The Rainbow Mine

Rainbow Mine

The second day I arrived I rode up a nondescript trail on the West side of town which ended at an open gate. It had been recently opened, according to the tracks through it. I went on through hoping I wouldn't incur the wrath of some property owner, and after five minutes came up on some quads at the side of the trail near a mine. Several people were nearby, as were the ATV's they had ridden up on. One promptly challenged me, and I met Mr. Rollo F. Peterson - the property owner. I braced myself, and explained and that the gate had been open. Mr. Peterson pretty much shrugged it off, and we began to talk. I learned he had lived in Utah most of his life, and had worked in the local mines since the fifties. He related that this particular mine was in operation as recently as the 70's, and while most mines in the area made tremendous profits for the miners, this one had had over a million dollars put into it and never showed a profit. I looked inside the entrance, below, and found it almost completely collapsed around the air ducts and so forth. Clear water flowed out of what remained of an opening. Mr. Peterson told me the water coming out of it was normal for most mines, and that most of the horizontal shafts in the area were put in with a 1-2 degree elevation so that the water wouldn't pool up.

    Mr. Peterson told me a couple of stories of his mining days, one involving a 50' underground fall into a shaft. Injured, he lay in the darkness hearing voices of other miners above. Apparently nobody was willing to risk an immediate descent to his location, until his son-in-law arrived and immediately descended the shaft and rescued him. He then looked at me and grinned, "It wasn't that he was braver than anybody else, it was the fact that my daughter would have killed him if he hadn't come down to get me!"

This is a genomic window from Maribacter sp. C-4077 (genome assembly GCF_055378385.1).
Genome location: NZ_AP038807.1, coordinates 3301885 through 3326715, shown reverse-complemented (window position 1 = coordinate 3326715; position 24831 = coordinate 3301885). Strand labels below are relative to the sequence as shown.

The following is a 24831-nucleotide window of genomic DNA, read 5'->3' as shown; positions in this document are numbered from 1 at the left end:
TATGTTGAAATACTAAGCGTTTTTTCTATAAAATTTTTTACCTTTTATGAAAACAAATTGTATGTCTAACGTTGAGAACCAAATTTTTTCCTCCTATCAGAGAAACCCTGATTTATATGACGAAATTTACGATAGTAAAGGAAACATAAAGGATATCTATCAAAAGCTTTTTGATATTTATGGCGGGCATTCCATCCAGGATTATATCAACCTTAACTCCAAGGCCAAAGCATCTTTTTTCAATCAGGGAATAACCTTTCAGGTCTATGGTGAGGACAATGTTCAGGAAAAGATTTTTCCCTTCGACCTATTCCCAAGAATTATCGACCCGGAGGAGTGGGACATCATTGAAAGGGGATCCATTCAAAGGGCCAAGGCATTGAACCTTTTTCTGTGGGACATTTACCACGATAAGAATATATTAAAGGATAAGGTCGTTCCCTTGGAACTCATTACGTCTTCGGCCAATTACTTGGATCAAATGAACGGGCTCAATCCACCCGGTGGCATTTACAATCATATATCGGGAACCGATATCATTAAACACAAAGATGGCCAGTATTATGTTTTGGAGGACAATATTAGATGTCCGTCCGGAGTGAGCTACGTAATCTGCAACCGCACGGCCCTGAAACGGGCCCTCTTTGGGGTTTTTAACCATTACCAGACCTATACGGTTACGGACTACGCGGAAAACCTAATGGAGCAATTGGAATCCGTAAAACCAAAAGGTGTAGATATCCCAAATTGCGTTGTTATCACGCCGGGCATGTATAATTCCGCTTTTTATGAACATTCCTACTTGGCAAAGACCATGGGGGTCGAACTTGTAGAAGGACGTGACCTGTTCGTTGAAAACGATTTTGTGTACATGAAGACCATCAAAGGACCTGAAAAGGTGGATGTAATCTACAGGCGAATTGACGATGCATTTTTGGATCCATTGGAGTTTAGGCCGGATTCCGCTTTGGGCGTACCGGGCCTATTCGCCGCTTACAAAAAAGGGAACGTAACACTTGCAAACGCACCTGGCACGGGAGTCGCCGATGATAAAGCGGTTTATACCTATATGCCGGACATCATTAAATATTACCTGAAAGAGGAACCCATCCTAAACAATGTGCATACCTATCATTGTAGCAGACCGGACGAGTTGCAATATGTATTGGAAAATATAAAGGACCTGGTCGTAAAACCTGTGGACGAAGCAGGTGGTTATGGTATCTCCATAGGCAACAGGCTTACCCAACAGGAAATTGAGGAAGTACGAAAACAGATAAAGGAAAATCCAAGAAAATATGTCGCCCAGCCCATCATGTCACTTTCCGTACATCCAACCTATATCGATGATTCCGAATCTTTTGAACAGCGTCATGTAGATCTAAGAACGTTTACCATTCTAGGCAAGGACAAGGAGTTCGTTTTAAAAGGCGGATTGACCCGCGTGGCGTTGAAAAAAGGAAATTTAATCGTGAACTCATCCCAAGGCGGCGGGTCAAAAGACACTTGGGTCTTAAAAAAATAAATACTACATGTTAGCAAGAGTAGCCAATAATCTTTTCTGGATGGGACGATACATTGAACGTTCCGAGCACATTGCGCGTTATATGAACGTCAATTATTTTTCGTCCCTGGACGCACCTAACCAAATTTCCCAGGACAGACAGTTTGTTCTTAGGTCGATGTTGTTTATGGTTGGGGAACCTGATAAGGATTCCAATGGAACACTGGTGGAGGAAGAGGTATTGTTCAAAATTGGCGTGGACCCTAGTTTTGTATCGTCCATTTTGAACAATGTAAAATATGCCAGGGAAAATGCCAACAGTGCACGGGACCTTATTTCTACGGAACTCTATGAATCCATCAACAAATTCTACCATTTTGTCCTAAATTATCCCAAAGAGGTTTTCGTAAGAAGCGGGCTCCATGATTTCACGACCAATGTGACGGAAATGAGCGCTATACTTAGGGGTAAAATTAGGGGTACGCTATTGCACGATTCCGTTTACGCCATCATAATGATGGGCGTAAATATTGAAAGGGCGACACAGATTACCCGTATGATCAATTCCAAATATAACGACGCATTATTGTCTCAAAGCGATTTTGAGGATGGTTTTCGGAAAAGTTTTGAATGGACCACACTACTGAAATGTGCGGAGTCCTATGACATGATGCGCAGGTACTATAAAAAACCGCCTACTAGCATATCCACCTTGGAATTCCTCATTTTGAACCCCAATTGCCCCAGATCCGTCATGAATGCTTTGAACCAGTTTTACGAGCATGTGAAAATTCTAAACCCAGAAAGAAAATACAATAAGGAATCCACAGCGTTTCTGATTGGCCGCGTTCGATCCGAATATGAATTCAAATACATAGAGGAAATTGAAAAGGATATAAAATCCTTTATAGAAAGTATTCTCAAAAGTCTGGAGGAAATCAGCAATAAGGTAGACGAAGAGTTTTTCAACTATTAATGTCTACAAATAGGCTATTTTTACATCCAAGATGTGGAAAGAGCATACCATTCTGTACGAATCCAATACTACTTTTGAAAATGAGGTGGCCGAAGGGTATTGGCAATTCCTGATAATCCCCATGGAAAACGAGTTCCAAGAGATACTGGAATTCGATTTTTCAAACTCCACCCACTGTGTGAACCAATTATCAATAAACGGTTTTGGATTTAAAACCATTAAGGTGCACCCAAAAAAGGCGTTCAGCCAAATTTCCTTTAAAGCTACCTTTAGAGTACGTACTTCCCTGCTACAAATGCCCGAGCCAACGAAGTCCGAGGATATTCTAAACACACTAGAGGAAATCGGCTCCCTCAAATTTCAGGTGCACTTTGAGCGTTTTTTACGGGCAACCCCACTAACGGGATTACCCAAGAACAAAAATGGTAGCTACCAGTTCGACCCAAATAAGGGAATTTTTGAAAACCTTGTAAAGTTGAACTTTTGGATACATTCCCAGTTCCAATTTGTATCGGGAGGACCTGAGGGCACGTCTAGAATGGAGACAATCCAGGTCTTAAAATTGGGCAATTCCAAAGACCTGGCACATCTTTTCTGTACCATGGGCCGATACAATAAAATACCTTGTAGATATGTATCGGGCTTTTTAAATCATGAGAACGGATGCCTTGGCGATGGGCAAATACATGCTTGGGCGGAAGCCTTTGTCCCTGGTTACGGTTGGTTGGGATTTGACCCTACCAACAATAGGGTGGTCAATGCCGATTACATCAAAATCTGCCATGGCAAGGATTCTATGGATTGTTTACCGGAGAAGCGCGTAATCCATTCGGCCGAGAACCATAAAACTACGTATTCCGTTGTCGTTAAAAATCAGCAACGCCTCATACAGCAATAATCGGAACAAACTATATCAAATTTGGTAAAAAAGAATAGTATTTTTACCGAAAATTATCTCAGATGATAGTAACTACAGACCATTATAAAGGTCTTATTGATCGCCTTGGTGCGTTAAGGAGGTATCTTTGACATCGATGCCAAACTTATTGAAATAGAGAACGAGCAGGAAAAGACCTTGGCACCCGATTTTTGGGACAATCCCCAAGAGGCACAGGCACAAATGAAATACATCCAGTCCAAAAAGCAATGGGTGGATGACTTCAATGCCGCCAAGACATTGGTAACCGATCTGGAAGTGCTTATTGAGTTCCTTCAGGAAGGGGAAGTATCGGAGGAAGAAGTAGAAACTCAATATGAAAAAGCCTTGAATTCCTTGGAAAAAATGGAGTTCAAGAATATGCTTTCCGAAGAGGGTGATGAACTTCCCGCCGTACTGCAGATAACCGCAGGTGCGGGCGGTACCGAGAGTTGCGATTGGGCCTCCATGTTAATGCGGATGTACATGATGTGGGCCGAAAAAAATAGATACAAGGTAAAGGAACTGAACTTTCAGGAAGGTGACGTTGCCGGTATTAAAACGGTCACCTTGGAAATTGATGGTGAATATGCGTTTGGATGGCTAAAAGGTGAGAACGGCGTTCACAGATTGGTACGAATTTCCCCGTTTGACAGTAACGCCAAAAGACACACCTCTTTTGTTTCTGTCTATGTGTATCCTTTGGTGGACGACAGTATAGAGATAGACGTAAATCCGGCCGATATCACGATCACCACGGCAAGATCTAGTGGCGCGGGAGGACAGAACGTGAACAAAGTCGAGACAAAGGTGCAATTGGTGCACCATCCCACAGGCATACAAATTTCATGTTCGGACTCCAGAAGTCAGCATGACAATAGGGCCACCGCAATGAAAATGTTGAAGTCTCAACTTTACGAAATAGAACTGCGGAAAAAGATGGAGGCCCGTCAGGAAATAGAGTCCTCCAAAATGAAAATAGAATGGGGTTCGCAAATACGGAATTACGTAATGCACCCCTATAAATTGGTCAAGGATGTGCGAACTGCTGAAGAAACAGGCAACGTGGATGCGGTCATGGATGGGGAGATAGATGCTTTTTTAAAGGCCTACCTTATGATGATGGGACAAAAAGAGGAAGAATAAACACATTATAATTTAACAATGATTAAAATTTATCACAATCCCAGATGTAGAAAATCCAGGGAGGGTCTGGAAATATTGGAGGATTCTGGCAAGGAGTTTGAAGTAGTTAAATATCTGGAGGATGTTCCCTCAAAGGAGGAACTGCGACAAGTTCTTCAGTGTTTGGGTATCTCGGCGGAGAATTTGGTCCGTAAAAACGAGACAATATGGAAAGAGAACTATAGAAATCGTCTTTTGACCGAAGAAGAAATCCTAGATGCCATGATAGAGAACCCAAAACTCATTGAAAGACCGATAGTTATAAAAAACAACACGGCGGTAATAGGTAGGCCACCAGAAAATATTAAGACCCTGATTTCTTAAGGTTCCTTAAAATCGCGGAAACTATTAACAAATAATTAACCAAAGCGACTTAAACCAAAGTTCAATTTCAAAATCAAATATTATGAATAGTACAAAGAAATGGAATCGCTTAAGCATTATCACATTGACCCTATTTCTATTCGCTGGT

Rainbow Mine

This is the entrance to the Rainbow Mine. The entrance has collapsed around the air ducts and high-pressure lines that went into the tunnel, and water ran freely out of what was left of the opening. The entrance was in a "building" of sorts (see above photo), and to the left of the entrance were large (six foot tall!) compressors that were used to pump air into the mine for ventilation and to drive pneumatic equipment.

Rocky road

  After talking to Mr. Pederson for some time, I asked if I could continue further up the trail and explore more of this historic mining area. He paused, sizing me up, then agreed while cautioning me to lock the gate after myself on the way out. I thought nothing of it at the time, but I later found out that he did not let ATV riders onto his property at all (imagine the liability if somebody falls down a mineshaft). This was evident since there were no recent tracks on the trails anywhere above the Rainbow Mine. Some of the roads were all but washed out, especially when they ran near tailings.

  I rode on up the mountain, and found many more mines, mills, and a lot of equipment. Some of the mines were pretty unsafe looking, some looked to be in good shape. I found quite a few or mills areas that, except for the dust and decay, looked as though they were missing only the miners. There were quite a few "shops" too, that still had equipment and tools laid out as though the miners had just walked away from whatever they were working on. I spent the afternoon up there poking around the old buildings, walking the ore cart rails, and enjoying the solitude. I had lunch at one of the old mills, just sitting and listening to the wind in the trees as I munched my sandwich.
"This was truly a great welcome to Utah," I thought.

The view was spectacular.